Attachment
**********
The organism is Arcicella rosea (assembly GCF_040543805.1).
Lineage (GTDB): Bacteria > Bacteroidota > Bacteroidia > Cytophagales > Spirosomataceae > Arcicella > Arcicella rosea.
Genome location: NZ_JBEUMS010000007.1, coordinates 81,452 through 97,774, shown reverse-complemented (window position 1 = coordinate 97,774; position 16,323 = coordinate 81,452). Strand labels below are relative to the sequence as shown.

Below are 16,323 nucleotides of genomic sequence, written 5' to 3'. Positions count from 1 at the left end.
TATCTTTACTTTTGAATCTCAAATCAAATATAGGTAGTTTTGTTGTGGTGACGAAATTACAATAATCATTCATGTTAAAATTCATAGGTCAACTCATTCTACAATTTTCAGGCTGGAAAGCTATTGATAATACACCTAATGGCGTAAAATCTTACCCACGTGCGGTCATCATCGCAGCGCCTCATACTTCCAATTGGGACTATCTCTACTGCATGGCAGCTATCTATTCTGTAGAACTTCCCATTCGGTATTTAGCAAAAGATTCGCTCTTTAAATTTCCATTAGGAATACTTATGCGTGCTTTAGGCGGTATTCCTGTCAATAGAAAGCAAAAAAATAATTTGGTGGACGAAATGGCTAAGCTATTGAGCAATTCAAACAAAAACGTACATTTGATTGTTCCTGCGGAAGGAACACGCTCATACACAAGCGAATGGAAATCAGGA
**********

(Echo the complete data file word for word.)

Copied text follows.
The organism is Arcicella rosea (assembly GCF_040543805.1).
Lineage (GTDB): Bacteria > Bacteroidota > Bacteroidia > Cytophagales > Spirosomataceae > Arcicella > Arcicella rosea.
Genome location: NZ_JBEUMS010000007.1, coordinates 81,452 through 97,774, shown reverse-complemented (window position 1 = coordinate 97,774; position 16,323 = coordinate 81,452). Strand labels below are relative to the sequence as shown.

Below are 16,323 nucleotides of genomic sequence, written 5' to 3'. Positions count from 1 at the left end.
TATCTTTACTTTTGAATCTCAAATCAAATATAGGTAGTTTTGTTGTGGTGACGAAATTACAATAATCATTCATGTTAAAATTCATAGGTCAACTCATTCTACAATTTTCAGGCTGGAAAGCTATTGATAATACACCTAATGGCGTAAAATCTTACCCACGTGCGGTCATCATCGCAGCGCCTCATACTTCCAATTGGGACTATCTCTACTGCATGGCAGCTATCTATTCTGTAGAACTTCCCATTCGGTATTTAGCAAAAGATTCGCTCTTTAAATTTCCATTAGGAATACTTATGCGTGCTTTAGGCGGTATTCCTGTCAATAGAAAGCAAAAAAATAATTTGGTGGACGAAATGGCTAAGCTATTGAGCAATTCAAACAAAAACGTACATTTGATTGTTCCTGCGGAAGGAACACGCTCATACACAAGCGAATGGAAATCAGGA